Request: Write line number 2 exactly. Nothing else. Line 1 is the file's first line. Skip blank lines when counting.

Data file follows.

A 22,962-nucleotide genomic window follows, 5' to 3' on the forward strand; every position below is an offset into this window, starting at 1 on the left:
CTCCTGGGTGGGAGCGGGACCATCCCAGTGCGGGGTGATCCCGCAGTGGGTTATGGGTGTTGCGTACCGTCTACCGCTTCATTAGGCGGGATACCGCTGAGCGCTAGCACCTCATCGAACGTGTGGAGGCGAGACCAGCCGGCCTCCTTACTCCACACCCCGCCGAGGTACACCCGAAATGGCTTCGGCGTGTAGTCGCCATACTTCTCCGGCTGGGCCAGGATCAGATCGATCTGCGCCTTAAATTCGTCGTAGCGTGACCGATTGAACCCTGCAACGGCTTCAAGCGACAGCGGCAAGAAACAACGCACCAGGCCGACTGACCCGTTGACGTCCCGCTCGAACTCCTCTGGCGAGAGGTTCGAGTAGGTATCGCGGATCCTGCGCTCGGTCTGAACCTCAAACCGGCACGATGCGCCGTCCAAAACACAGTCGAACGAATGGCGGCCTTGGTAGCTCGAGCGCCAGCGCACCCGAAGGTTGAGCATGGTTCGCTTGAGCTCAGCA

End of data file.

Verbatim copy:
CTCCTGGGTGGGAGCGGGACCATCCCAGTGCGGGGTGATCCCGCAGTGGGTTATGGGTGTTGCGTACCGTCTACCGCTTCATTAGGCGGGATACCGCTGAGCGCTAGCACCTCATCGAACGTGTGGAGGCGAGACCAGCCGGCCTCCTTACTCCACACCCCGCCGAGGTACACCCGAAATGGCTTCGGCGTGTAGTCGCCATACTTCTCCGGCTGGGCCAGGATCAGATCGATCTGCGCCTTAAATTCGTCGTAGCGTGACCGATTGAACCCTGCAACGGCTTCAAGCGACAGCGGCAAGAAACAACGCACCAGGCCGACTGACCCGTTGACGTCCCGCTCGAACTCCTCTGGCGAGAGGTTCGAGTAGGTATCGCGGATCCTGCGCTCGGTCTGAACCTCAAACCGGCACGATGCGCCGTCCAAAACACAGTCGAACGAATGGCGGCCTTGGTAGCTCGAGCGCCAGCGCACCCGAAGGTTGAGCATGGTTCGCTTGAGCTCAGCA